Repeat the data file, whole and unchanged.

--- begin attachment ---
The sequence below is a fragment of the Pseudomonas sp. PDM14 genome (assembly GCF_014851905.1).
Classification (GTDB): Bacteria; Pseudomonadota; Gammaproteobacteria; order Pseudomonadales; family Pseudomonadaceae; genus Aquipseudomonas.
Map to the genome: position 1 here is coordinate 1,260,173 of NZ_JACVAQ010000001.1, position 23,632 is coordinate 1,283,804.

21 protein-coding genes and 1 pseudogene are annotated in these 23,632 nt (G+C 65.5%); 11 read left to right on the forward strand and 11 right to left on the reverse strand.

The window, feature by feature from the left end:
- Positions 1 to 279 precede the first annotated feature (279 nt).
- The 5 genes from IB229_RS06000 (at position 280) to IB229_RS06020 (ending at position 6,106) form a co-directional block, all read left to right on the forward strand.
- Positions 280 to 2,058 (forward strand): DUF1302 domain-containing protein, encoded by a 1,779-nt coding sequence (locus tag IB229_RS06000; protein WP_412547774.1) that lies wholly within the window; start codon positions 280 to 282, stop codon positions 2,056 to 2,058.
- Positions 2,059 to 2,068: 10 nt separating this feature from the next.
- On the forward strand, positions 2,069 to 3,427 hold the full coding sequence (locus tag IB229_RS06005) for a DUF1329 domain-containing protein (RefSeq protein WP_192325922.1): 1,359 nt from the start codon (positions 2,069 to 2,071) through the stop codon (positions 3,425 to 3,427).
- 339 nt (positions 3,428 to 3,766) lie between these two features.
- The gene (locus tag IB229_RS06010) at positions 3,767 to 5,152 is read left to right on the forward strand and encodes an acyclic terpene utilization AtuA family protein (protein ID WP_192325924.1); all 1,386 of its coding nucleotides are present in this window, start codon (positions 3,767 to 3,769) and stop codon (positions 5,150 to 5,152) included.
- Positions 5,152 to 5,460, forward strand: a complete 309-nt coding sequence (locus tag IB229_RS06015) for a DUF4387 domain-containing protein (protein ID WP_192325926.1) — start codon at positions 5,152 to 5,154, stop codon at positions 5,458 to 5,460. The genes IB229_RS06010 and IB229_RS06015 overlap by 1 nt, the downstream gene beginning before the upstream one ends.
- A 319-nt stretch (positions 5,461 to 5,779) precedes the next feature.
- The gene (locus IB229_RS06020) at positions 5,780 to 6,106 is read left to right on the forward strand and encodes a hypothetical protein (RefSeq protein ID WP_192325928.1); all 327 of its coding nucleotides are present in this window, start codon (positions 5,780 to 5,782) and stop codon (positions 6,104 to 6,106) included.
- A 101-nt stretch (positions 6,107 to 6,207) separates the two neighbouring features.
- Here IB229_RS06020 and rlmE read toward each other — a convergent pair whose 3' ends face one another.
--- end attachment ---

The sequence below is a fragment of the Pseudomonas sp. PDM14 genome (assembly GCF_014851905.1).
Classification (GTDB): Bacteria; Pseudomonadota; Gammaproteobacteria; order Pseudomonadales; family Pseudomonadaceae; genus Aquipseudomonas.
Map to the genome: position 1 here is coordinate 1,260,173 of NZ_JACVAQ010000001.1, position 23,632 is coordinate 1,283,804.

21 protein-coding genes and 1 pseudogene are annotated in these 23,632 nt (G+C 65.5%); 11 read left to right on the forward strand and 11 right to left on the reverse strand.

The window, feature by feature from the left end:
- Positions 1 to 279 precede the first annotated feature (279 nt).
- The 5 genes from IB229_RS06000 (at position 280) to IB229_RS06020 (ending at position 6,106) form a co-directional block, all read left to right on the forward strand.
- Positions 280 to 2,058 (forward strand): DUF1302 domain-containing protein, encoded by a 1,779-nt coding sequence (locus tag IB229_RS06000; protein WP_412547774.1) that lies wholly within the window; start codon positions 280 to 282, stop codon positions 2,056 to 2,058.
- Positions 2,059 to 2,068: 10 nt separating this feature from the next.
- On the forward strand, positions 2,069 to 3,427 hold the full coding sequence (locus tag IB229_RS06005) for a DUF1329 domain-containing protein (RefSeq protein WP_192325922.1): 1,359 nt from the start codon (positions 2,069 to 2,071) through the stop codon (positions 3,425 to 3,427).
- 339 nt (positions 3,428 to 3,766) lie between these two features.
- The gene (locus tag IB229_RS06010) at positions 3,767 to 5,152 is read left to right on the forward strand and encodes an acyclic terpene utilization AtuA family protein (protein ID WP_192325924.1); all 1,386 of its coding nucleotides are present in this window, start codon (positions 3,767 to 3,769) and stop codon (positions 5,150 to 5,152) included.
- Positions 5,152 to 5,460, forward strand: a complete 309-nt coding sequence (locus tag IB229_RS06015) for a DUF4387 domain-containing protein (protein ID WP_192325926.1) — start codon at positions 5,152 to 5,154, stop codon at positions 5,458 to 5,460. The genes IB229_RS06010 and IB229_RS06015 overlap by 1 nt, the downstream gene beginning before the upstream one ends.
- A 319-nt stretch (positions 5,461 to 5,779) precedes the next feature.
- The gene (locus IB229_RS06020) at positions 5,780 to 6,106 is read left to right on the forward strand and encodes a hypothetical protein (RefSeq protein ID WP_192325928.1); all 327 of its coding nucleotides are present in this window, start codon (positions 5,780 to 5,782) and stop codon (positions 6,104 to 6,106) included.
- A 101-nt stretch (positions 6,107 to 6,207) separates the two neighbouring features.
- Here IB229_RS06020 and rlmE read toward each other — a convergent pair whose 3' ends face one another.